They were so excited when they realized they were the first to document a sighting of this whale and that this meant they could suggest a nickname for the whale. Ideas started flowing in, and as Ian said, “Most of our discussions for the rest of our trip were consumed by brainstorming names and discussing the whole thing. It was just so exciting!” Millie exclaimed that “it was so crazy that no one else had ever taken a picture of this whale, and now we get to name it!” Much to Sam’s dismay, he reluctantly learned that the whale couldn’t be named ‘Sam’ but instead had to be a reflection of one of the whale’s features so that researchers and whale watchers could more easily remember the name.

  Each Humpback individual can be recognized by the unique colouration on the bottom of their tails (flukes), markings, or by the shape of their dorsal fins. When believed to be the first documentation of an individual Humpback, it is assigned a temporary ID by the collaborators of the CPHC. Once the researchers have ensured that this whale has not been catalogued before, the Collaborative assigns it an alphanumeric code. This catalogue code begins with BC for British Columbia and is followed by an X, Y, or Z, based on the amount of white found on their flukes. Flukes with less than 20% white are assigned an X, flukes with between 20 and 80% white are assigned a Y, and flukes with more than 80% white are assigned a Z.  Hammerhead's catalogue code is shown to the left along with a photo taken in September of 2019, after the Field family's first documentation.

Although the assigned code is important for cataloguing, the colloquial nickname is equally crucial. When an individual Humpback’s nickname is associated with a distinctive feature on the whale’s tail or dorsal fin, it helps researchers and whale watchers to identify and remember them more easily. Nicknames also help to remind us these animals are all individuals and that each whale has their own unique journeys, behaviours and preferences.

Having spent many afternoons debating over a nickname, Ian, Claire, Millie and Sam narrowed their options down to two finalists; Arrow or Hammerhead. Arrow was suggested for the right side of the fluke because it looks like an arrowhead. Hammerhead was suggested for the left side of the fluke because of the distinct shape of a Hammerhead shark. In the end, they confirmed their decision in an email to Jackie to be Hammerhead! An excellent choice for this distinctive feature and a special memory that this lovely family will remember for a long time to come.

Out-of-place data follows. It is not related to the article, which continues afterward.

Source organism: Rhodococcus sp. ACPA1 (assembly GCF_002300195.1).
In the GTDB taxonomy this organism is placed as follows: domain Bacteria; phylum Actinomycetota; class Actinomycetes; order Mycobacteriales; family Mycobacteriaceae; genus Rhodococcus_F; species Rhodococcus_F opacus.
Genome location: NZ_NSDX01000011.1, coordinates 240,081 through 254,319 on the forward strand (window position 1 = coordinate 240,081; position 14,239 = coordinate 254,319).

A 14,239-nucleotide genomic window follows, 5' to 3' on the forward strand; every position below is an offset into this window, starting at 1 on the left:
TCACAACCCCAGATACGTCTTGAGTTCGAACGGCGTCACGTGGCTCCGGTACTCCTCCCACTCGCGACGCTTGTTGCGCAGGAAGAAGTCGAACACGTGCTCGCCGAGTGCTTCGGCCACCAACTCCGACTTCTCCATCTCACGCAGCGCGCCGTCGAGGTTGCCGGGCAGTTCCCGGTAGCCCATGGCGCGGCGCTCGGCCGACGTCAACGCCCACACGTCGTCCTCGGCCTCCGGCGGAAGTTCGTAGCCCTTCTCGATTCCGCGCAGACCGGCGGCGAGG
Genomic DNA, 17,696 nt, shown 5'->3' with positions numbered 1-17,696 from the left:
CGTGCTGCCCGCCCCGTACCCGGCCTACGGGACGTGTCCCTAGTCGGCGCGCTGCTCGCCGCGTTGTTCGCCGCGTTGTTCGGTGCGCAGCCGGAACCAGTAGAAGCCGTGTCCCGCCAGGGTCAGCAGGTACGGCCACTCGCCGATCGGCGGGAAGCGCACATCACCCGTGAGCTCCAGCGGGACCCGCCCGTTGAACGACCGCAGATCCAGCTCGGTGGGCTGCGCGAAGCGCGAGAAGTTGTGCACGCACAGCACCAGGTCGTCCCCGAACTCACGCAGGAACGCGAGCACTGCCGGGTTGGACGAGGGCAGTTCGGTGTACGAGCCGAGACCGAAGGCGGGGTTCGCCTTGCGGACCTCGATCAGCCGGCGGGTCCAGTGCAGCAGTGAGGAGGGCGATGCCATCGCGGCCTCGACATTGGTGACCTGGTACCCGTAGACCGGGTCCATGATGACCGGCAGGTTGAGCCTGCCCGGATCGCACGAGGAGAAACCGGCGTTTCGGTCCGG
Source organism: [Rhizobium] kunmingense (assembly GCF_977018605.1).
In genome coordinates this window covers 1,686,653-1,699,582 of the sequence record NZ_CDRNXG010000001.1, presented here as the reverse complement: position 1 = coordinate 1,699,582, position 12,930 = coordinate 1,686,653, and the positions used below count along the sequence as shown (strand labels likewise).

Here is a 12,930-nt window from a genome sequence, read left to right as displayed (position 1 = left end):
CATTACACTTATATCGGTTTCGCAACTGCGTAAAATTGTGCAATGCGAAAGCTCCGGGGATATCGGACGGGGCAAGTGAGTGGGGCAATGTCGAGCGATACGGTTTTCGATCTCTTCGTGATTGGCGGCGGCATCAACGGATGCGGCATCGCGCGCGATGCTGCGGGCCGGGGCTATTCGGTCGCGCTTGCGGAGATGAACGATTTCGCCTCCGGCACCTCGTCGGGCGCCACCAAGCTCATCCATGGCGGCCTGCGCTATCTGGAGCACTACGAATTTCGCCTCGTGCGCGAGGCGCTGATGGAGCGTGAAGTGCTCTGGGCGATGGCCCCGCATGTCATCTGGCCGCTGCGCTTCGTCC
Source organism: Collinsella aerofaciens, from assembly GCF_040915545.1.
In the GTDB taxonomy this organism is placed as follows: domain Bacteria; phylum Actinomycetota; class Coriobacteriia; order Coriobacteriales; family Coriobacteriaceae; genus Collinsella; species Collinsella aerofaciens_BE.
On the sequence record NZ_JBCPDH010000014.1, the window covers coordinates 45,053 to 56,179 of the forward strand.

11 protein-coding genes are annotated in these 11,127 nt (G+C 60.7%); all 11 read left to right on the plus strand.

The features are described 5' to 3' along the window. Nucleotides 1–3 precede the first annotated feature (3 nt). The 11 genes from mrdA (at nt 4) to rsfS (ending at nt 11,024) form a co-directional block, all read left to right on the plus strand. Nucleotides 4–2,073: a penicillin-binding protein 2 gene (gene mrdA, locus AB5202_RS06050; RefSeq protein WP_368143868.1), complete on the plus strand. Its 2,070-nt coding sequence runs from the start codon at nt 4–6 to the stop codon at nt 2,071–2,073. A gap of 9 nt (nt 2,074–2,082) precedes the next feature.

Looking back on their time at Farewell Harbour, Ian, Claire, Millie and Sam recounted some of their favourite moments that made it a highlight of their time here in Canada. They fondly remembered guide AJ for his charm and humour, Marlie for her kindness and incredible intertidal knowledge, and James for his bare-footed bravery when out in the field looking for Grizzly bears. Of course, they also reminisced about being proud members of Farewell Harbour’s famous 5 pm swim club. In researching this blog, it was so great reminiscing with them and hearing about their lovely memories. They have become part of our Farewell family, and we hope our paths cross again someday.


Postscript: The humpback population is currently thriving in the Broughton Archipelago, with MERS having recorded 117 different individuals in their study area between January and August of 2021.


-- Sylvie Stewart Grantham
 
The Field family and the McCarthy family, who have stayed in touch to this day, after meeting at Farewell Harbour Lodge. (Sam laying down in the front, and Millie standing in the blue shirt)

Photo credits in order or appearance: Matthias Rueegg, Jason Yuan, Darien Walker, Ian Field, Doug Bradshaw (MERS Catalogue)
Data courtesy of MERS